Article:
The U.K.’s domestic slavery shame - Macleans.ca

The U.K.’s domestic slavery shame

Recent high-profile cases of domestic bondage are just the tip of a disturbing social trend

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Dominic Lipinski/PA

In late november, London’s Metropolitan Police announced the rescue of three women allegedly held as slaves in a south London house for as long as 30 years in what were described as “horrific conditions.” Their elderly accused captors, Aravindan Balakrishnan, 73, and his wife, Chandra, 67, were arrested and later released on bail, despite the magnitude of their alleged crimes. The three women—a Malaysian, 69, an Irishwoman, 57, and a Briton, 30, who is said to have been held captive for her entire life—were described by the police as “highly traumatized” after decades of confinement with “invisible handcuffs.” The women are thought to be members of a Maoist sect led by Balakrishnan, also known as Comrade Bala—but they also appear to be victims of a more disturbing social trend: the alarming rise of modern-day slavery in contemporary Britain.

While several isolated and extreme cases of domestic slavery have recently come to light in the U.K., the problem of enforced servitude also extends to migrant workers, refugees and the many victims of human trafficking, who are, according to the government, entering the country every day.

Earlier this year in Bedfordshire, two members of the notorious Connors family were jailed for five and eight years, respectively, after being convicted on charges of servitude, compulsory labour and abuse. The family recruited poor, addicted and homeless men from soup kitchens and shelters with promises of paid work and lodgings. The men were then forced to work for free in the trailer park where the Connors lived. The men were abused and threatened if they tried to escape. Many ran away, but a few were so degraded and broken, they simply lacked the courage to leave.

This, of course, is precisely how modern-day slavery works: Its victims are bound, not by actual chains, but by the bonds of their own extreme vulnerability—whether caused by addiction, poverty, youth or unstable immigration status.

Last week, the U.K.’s home secretary, Theresa May, announced that the Tory-led government is cracking down on modern-day slavery by introducing new legislative measures targeting organized-crime rings. The Modern Slavery Bill will consolidate into a single act offences used for prosecution of enslavement, meaning that criminals with a history of human trafficking can be more effectively tracked down and punished. A higher maximum sentence of up to life in prison for traffickers is being proposed, as well as measures that will make it illegal for those convicted of trafficking to return to work as “gangmasters” (the Gangmasters Licensing Authority is an actual agency in the U.K. that regulates the supply of migrant workers in the agricultural and fishing industries).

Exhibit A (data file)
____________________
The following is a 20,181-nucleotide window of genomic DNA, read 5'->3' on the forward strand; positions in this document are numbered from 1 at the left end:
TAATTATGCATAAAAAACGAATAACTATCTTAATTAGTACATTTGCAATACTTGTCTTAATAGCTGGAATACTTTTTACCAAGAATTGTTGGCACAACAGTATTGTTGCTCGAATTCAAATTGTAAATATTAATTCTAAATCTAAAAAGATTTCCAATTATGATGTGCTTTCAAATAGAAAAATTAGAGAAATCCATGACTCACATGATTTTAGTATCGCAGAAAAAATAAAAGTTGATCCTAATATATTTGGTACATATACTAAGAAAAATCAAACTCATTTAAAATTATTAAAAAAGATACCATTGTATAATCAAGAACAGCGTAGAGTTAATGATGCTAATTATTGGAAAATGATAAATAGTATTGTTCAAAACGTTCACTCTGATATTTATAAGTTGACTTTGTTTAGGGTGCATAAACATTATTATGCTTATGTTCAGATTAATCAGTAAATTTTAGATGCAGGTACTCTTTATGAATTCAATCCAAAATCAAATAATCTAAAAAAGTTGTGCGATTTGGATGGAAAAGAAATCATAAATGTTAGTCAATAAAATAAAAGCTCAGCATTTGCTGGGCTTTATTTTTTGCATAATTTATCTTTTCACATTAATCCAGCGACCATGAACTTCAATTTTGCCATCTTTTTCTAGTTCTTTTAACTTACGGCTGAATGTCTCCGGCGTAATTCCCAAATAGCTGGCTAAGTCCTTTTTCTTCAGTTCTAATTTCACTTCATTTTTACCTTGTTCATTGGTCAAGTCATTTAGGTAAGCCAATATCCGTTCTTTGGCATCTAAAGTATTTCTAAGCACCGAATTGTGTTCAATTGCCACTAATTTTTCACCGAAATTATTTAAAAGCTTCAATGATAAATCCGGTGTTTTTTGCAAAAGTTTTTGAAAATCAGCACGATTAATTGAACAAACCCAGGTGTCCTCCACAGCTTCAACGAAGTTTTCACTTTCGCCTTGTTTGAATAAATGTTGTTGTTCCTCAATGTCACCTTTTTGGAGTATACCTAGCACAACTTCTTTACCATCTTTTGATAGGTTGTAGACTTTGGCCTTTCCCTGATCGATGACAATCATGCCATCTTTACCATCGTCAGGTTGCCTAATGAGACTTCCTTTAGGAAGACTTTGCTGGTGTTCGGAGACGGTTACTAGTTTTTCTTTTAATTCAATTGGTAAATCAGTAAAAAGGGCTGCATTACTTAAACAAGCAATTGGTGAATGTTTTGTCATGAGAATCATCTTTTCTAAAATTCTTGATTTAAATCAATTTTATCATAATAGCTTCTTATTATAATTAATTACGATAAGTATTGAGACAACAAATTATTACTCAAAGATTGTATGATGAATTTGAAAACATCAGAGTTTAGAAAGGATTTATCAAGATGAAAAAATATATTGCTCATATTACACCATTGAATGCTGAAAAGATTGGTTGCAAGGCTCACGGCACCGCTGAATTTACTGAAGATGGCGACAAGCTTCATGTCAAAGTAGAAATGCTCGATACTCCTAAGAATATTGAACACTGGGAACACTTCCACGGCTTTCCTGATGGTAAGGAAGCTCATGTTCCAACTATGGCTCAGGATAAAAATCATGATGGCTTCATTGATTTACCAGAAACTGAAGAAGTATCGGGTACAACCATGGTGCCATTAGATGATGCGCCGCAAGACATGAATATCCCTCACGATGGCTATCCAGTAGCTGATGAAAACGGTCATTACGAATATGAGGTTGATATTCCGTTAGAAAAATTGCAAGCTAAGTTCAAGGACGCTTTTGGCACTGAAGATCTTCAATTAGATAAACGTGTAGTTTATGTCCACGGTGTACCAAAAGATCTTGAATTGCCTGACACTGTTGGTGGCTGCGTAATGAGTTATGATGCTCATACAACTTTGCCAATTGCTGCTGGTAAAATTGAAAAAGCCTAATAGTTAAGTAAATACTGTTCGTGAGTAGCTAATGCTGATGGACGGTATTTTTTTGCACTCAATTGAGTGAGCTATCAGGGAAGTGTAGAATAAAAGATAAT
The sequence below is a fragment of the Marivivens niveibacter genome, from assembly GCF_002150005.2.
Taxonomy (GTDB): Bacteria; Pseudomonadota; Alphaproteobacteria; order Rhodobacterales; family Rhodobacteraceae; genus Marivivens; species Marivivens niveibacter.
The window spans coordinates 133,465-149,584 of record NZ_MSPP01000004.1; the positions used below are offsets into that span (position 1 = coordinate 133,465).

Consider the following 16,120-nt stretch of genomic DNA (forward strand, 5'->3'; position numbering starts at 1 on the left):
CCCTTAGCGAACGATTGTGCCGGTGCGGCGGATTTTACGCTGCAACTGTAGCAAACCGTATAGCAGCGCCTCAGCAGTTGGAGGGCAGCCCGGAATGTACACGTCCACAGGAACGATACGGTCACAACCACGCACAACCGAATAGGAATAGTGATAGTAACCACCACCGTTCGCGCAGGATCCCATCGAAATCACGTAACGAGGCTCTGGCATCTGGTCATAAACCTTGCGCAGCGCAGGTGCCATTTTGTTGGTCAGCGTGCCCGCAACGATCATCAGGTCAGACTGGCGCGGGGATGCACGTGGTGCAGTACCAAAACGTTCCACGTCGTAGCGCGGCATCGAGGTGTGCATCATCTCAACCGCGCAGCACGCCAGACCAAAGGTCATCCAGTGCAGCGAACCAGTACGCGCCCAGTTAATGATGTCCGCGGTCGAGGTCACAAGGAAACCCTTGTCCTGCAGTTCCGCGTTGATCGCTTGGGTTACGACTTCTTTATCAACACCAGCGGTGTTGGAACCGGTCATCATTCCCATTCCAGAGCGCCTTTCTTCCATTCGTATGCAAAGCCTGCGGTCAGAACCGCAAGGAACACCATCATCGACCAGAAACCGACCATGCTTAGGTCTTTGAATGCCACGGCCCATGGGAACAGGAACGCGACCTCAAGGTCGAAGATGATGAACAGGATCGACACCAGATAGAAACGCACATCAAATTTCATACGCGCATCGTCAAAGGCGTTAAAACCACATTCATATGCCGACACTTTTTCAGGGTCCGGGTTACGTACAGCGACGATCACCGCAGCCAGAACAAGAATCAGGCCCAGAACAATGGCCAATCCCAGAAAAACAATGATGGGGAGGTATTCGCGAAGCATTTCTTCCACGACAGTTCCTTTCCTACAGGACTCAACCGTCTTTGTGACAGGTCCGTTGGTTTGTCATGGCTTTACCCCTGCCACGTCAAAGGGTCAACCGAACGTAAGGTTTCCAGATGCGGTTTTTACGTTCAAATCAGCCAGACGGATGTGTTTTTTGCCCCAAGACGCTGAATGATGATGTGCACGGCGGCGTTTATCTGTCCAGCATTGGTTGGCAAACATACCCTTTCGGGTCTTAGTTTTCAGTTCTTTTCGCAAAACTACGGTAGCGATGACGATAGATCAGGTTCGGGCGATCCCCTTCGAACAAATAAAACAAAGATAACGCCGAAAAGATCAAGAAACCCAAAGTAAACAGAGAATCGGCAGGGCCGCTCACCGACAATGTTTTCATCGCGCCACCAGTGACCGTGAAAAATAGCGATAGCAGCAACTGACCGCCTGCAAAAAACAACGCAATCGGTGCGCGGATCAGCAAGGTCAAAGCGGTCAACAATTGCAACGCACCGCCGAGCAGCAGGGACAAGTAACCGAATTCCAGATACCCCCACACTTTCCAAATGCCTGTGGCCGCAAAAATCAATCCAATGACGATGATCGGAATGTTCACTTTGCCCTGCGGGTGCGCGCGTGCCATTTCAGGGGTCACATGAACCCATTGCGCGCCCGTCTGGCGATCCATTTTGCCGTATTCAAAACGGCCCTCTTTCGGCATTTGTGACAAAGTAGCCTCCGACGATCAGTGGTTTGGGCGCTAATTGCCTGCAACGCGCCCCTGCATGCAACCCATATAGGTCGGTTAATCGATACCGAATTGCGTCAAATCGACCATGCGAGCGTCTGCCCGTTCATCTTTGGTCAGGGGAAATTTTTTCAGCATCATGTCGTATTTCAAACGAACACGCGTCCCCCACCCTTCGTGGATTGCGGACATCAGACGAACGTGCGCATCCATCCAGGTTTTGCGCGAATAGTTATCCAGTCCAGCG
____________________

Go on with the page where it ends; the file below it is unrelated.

MP Frank Field, chairman of the slavery bill’s review board, said last week that cases such as those in Bedfordshire and south London were the tip of the iceberg. “We’ve had this example of domestic slavery, but people are being imported to work, almost for nothing, in industry. We’ve got begging gangs being developed, with people being imported. And, of course, we’ve got the whole question of how children are being imported to work.”

While the cases of domestic slavery remain relatively isolated, organized slavery seems to be rising. According to a 2012 report by the U.K. Human Trafficking Centre, there were 2,255 potential victims of human trafficking in the U.K. last year, up nine per cent from the previous year (“potential” because their cases are currently being reviewed by the Home Office). A quarter of these potential victims were children. The top five nationalities reported were Romanian, Polish, Nigerian, Vietnamese and Hungarian.

There has been a significant increase in trafficking cases from Eastern European countries such as Albania, Lithuania and Poland since 2011—perhaps not surprising, considering these are EU member states, which means their citizens can freely enter and reside in the U.K. According to the report, some trafficking victims are lured with promises of a better life, then forced into anything from domestic and industrial labour to prostitution and farming cannabis. Others are taken in by so-called “debt bonds,” in which the victim must pay off money owed by working for free in the U.K. There have also been cases of large-scale begging rings or benefit fraud, in which migrants are signed up to collect benefits they are forced to hand over to their captors, leaving them destitute and trapped.

But as David Hanson, the Labour Party shadow minister for immigration, recently told the BBC, the real problem is that no one knows how deep the scope of the problem is. It’s simply impossible to determine how many modern-day slaves are being forcibly held and abused behind closed doors in Britain. The problem, of course, is particularly alarming where minors are concerned.

“The government also needs to wake up to the fact that 60 per cent of trafficked children simply go missing again in the U.K. after they’ve come to the attention of the authorities,” said Hanson. “It should be a source of shame.”